A Library for Children in Displaced People's Camps

I grew up in Maiduguri, a city in Nigeria once regarded as the "Home of Peace" that has today become the epicenter of terrorist attacks and a siege of fear for many. My village has since been destroyed by the Boko Haram insurgency, which has raged on for over 10 years. Millions of people have been displaced, thousands of lives lost, and hundreds of communities destroyed in northeastern Nigeria where I come from.

49465290_1595590765536950_r.jpegCaption: Children at Shuwari Internally Displaced People’s Camp, Maiduguri, Nigeria.

49465290_159559294443400_r.jpegCaption: With the victims of the insurgency at the Wasa Internally Displaced People’s camp, Abuja, Nigeria.

On October 23, 2015, I visited the Internally Displaced People's (IDP) Camp in Wasa, a small village on the outskirts of Abuja, the capital city of Nigeria. I had decided to celebrate my birthday with these young children, who despite no fault of theirs had become victims of raging violence that has devastated their home-towns, taken their loved ones away from them, and left them with a very bleak future.

49465290_1595591754603619_r.jpegCaption: Regardless of their current conditions, the children at the camp were very eager to engage and interact with me.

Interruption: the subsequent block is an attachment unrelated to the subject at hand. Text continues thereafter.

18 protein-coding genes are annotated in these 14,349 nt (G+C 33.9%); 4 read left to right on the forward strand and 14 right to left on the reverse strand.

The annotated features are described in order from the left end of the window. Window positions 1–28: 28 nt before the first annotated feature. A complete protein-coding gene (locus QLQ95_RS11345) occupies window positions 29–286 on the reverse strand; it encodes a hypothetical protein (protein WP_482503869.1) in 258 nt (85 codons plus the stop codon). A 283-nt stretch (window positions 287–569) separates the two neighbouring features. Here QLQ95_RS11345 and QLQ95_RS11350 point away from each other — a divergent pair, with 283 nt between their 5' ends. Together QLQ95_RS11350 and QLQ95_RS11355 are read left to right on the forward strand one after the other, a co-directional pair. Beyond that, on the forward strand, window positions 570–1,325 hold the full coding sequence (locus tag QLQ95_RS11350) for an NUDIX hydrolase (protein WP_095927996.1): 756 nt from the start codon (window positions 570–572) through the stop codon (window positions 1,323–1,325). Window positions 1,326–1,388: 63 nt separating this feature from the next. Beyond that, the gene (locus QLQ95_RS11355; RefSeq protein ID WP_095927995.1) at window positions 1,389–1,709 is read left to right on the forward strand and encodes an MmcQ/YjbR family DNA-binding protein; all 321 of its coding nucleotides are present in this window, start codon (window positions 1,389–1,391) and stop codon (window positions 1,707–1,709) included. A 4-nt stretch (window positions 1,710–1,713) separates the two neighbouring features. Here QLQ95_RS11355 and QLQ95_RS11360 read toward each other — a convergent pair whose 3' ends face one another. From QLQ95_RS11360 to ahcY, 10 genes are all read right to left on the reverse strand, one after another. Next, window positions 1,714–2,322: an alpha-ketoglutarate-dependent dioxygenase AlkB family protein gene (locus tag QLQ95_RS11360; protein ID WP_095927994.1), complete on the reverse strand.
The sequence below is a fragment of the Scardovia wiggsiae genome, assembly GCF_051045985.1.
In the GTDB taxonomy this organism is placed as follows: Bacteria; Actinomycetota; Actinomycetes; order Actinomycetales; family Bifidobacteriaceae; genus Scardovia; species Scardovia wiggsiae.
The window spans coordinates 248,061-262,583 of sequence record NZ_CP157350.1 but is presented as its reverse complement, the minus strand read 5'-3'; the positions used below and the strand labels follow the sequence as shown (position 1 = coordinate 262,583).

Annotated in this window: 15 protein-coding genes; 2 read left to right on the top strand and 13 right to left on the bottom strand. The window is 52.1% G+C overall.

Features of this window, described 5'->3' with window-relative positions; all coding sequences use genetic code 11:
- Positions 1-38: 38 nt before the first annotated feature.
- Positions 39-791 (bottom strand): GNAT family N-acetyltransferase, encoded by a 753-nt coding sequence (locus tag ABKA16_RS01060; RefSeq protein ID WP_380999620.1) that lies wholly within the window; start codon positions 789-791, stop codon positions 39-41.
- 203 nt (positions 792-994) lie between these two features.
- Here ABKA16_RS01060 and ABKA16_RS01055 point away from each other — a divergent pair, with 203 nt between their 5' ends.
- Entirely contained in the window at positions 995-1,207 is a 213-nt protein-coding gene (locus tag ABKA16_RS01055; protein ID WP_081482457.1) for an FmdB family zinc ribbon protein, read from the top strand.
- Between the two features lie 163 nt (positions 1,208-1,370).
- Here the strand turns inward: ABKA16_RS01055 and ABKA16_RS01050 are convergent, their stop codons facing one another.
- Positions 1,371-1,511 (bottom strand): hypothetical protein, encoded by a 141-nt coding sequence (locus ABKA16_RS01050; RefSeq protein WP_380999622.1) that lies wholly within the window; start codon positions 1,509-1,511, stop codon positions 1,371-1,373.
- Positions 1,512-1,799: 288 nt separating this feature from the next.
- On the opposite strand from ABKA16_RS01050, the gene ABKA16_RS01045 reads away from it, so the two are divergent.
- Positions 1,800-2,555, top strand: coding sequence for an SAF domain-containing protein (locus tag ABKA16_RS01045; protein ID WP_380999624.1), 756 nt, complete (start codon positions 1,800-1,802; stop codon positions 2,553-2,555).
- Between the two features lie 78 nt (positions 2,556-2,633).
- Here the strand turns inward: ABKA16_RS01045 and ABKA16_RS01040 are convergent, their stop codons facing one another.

Like me, they are indigenes of Borno State, who today have become the stereotype of terrorist groups in Nigeria due to the insurgency in the region. I noticed how we shared a strong connection to learning and teaching, evident through our curiosity to know about each other and the desire to inspire each other to engage in our own local games and fun activities. I also learned about our common passion and interest in acquiring education from how they eagerly attended lessons under the giant Neem tree in the middle of the camp, where we convened that day. But, unlike me, these children were learning in very poor conditions and they do not have access to the caliber and quality of learning resources that enabled me to dream beyond my immediate environment and strive to achieve my aspiration of undertaking research at Imperial College London, one of the most prestigious universities in the world.